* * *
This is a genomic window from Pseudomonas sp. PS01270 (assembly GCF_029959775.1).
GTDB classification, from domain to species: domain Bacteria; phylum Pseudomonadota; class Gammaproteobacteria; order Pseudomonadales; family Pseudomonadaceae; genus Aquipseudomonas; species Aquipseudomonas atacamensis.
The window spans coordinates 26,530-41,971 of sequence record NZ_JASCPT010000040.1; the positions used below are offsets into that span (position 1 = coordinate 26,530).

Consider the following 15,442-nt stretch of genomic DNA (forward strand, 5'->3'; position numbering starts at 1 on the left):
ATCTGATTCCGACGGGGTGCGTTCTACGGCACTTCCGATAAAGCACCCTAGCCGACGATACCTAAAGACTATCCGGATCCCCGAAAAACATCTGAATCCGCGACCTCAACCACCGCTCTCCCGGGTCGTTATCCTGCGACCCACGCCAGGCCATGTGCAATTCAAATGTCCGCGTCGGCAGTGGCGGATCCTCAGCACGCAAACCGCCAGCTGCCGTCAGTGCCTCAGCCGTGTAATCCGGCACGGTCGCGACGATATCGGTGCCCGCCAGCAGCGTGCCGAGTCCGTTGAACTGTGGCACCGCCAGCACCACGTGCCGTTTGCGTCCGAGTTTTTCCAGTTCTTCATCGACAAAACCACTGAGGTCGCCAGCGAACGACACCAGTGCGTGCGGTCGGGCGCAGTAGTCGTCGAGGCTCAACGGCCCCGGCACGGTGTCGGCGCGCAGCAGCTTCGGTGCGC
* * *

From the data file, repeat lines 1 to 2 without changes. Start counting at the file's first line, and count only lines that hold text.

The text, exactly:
This is a genomic window from Pseudomonas sp. PS01270 (assembly GCF_029959775.1).
GTDB classification, from domain to species: domain Bacteria; phylum Pseudomonadota; class Gammaproteobacteria; order Pseudomonadales; family Pseudomonadaceae; genus Aquipseudomonas; species Aquipseudomonas atacamensis.